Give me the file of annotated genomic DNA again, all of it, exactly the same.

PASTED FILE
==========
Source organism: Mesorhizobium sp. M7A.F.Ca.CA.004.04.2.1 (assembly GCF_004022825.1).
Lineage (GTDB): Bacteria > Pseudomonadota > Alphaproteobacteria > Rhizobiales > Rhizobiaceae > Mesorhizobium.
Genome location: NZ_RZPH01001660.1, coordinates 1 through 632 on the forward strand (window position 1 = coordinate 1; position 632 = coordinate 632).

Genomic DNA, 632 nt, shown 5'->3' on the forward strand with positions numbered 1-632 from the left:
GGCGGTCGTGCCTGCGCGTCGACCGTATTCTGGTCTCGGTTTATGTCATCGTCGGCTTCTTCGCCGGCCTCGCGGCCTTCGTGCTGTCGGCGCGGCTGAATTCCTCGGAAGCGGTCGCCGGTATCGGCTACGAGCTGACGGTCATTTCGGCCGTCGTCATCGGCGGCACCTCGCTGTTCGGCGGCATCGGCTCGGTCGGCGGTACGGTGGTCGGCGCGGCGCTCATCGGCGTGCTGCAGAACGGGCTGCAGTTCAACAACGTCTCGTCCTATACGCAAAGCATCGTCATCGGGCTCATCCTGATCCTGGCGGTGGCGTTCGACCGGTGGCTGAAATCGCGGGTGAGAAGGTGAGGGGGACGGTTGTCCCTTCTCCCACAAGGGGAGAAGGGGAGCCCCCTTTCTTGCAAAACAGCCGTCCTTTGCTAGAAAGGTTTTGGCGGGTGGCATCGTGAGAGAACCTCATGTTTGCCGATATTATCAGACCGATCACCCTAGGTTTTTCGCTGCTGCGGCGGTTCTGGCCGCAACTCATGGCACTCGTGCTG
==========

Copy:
Source organism: Mesorhizobium sp. M7A.F.Ca.CA.004.04.2.1 (assembly GCF_004022825.1).
Lineage (GTDB): Bacteria > Pseudomonadota > Alphaproteobacteria > Rhizobiales > Rhizobiaceae > Mesorhizobium.
Genome location: NZ_RZPH01001660.1, coordinates 1 through 632 on the forward strand (window position 1 = coordinate 1; position 632 = coordinate 632).

Genomic DNA, 632 nt, shown 5'->3' on the forward strand with positions numbered 1-632 from the left:
GGCGGTCGTGCCTGCGCGTCGACCGTATTCTGGTCTCGGTTTATGTCATCGTCGGCTTCTTCGCCGGCCTCGCGGCCTTCGTGCTGTCGGCGCGGCTGAATTCCTCGGAAGCGGTCGCCGGTATCGGCTACGAGCTGACGGTCATTTCGGCCGTCGTCATCGGCGGCACCTCGCTGTTCGGCGGCATCGGCTCGGTCGGCGGTACGGTGGTCGGCGCGGCGCTCATCGGCGTGCTGCAGAACGGGCTGCAGTTCAACAACGTCTCGTCCTATACGCAAAGCATCGTCATCGGGCTCATCCTGATCCTGGCGGTGGCGTTCGACCGGTGGCTGAAATCGCGGGTGAGAAGGTGAGGGGGACGGTTGTCCCTTCTCCCACAAGGGGAGAAGGGGAGCCCCCTTTCTTGCAAAACAGCCGTCCTTTGCTAGAAAGGTTTTGGCGGGTGGCATCGTGAGAGAACCTCATGTTTGCCGATATTATCAGACCGATCACCCTAGGTTTTTCGCTGCTGCGGCGGTTCTGGCCGCAACTCATGGCACTCGTGCTG